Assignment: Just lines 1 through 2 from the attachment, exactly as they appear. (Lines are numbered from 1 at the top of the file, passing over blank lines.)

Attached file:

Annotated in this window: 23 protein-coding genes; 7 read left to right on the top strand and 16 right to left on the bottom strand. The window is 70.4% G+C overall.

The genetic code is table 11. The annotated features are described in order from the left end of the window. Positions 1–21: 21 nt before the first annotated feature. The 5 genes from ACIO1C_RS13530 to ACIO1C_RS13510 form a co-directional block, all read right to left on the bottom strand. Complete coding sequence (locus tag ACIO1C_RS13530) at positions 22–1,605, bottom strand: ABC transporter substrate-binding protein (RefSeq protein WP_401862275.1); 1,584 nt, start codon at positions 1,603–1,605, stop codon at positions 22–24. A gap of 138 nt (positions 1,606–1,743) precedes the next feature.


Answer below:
Annotated in this window: 23 protein-coding genes; 7 read left to right on the top strand and 16 right to left on the bottom strand. The window is 70.4% G+C overall.

The genetic code is table 11. The annotated features are described in order from the left end of the window. Positions 1–21: 21 nt before the first annotated feature. The 5 genes from ACIO1C_RS13530 to ACIO1C_RS13510 form a co-directional block, all read right to left on the bottom strand. Complete coding sequence (locus tag ACIO1C_RS13530) at positions 22–1,605, bottom strand: ABC transporter substrate-binding protein (RefSeq protein WP_401862275.1); 1,584 nt, start codon at positions 1,603–1,605, stop codon at positions 22–24. A gap of 138 nt (positions 1,606–1,743) precedes the next feature.